The data footprint that you leave behind can tell more about you than your spouse! Well, this is not some weird statement but it’s a fact. Let’s read how!
Big data is the big brother
In today’s digital world, the digital footprint that we are creating and leaving behind is creating our digital identity. Practically everything is now a days online.
Thank of the information you have across sources like Facebook, LinkedIn, Twitter, WhatsApp, Google and more. It can practically tell everything about you, your personality and your likes and dislikes.
Add to it the card transactions you do at merchant outlets and online sites. The information we leave behind can really make a personal, professional and financial portfolio of the person. The world of data is equally exciting and scary!
Companies are taking advantage of the big data
Companies are investing time, money and efforts to do customer sentiment analysis, transaction analysis and purchasing analysis to predict pretty much accurately what you are likely to do next and prepare themselves accordingly.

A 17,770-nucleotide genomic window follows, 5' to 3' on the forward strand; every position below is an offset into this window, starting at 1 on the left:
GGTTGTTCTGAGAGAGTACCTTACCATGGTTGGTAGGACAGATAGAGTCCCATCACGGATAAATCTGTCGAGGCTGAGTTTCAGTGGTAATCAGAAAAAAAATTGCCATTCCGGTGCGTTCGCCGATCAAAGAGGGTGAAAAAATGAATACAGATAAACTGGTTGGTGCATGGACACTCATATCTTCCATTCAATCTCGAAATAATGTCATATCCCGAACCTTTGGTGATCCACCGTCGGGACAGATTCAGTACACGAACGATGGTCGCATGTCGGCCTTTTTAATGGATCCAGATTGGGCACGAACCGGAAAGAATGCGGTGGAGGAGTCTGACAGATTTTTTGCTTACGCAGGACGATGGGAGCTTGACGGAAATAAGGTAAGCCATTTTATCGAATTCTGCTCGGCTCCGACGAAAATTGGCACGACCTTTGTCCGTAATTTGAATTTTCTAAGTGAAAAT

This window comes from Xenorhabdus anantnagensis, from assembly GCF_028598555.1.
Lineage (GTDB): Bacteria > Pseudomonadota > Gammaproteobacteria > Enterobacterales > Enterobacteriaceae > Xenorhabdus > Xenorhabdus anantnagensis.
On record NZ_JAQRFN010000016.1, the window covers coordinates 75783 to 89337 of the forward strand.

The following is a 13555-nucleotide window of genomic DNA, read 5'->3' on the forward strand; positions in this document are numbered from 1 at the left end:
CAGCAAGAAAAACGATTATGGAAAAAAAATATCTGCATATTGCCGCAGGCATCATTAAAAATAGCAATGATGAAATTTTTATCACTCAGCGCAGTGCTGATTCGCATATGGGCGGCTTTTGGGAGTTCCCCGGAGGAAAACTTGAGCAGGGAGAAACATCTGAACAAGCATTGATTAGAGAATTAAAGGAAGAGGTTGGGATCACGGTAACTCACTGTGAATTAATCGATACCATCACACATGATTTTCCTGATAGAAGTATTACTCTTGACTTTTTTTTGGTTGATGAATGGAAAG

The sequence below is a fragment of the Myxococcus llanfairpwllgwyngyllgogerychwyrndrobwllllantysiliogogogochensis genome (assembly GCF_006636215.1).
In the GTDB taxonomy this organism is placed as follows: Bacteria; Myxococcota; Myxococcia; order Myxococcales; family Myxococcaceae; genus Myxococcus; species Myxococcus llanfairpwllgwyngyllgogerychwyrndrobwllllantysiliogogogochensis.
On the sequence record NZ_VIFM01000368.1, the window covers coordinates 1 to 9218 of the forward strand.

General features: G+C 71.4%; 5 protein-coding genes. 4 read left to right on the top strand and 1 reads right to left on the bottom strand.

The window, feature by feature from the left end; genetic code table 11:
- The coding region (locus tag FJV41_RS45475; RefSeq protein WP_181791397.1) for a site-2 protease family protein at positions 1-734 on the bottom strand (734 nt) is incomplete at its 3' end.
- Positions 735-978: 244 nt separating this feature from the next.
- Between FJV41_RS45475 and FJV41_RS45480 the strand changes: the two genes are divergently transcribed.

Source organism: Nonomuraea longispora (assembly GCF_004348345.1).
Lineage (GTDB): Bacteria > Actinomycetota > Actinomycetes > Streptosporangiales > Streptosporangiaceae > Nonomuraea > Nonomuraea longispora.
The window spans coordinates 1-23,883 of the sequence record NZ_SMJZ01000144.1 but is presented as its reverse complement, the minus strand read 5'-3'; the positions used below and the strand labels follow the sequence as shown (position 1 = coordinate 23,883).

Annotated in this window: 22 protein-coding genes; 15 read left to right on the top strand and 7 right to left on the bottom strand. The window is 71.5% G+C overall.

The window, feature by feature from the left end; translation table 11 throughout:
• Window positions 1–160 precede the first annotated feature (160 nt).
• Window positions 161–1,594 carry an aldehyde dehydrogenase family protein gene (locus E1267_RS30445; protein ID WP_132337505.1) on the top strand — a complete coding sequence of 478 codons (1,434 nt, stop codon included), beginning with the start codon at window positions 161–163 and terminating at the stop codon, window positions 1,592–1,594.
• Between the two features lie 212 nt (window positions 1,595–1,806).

One of the finest example of this phenomenon is the patent filed by Amazon for ‘shipping your package before you buy’ or ‘anticipatory shipping’. (Link – http://pdfpiw.uspto.gov/.piw?Docid=08615473).
The patent emphasizes on a growing trend among technology and consumer electronic and retail firms to anticipate consumers’ needs, even before consumers do. Today, there are refrigerators that can tell when it’s time to buy more milk and cheese, smart televisions that predict which shows to record and Google ‘s Now software, which aims to predict users’ daily scheduling needs.
Internet is going beyond traditional devices
With internet of things catching up, the access to data and our interaction with the data is going beyond the traditional devices such as laptops, smartphones and it will continue to do so for significant future. It will be on your refrigerator, television, heaters, air conditioners, cars, lights and many more such devices which traditionally only had been utility devices.
Think of the amount of that data it will generate and also the opportunities it will create to make ‘smart lives’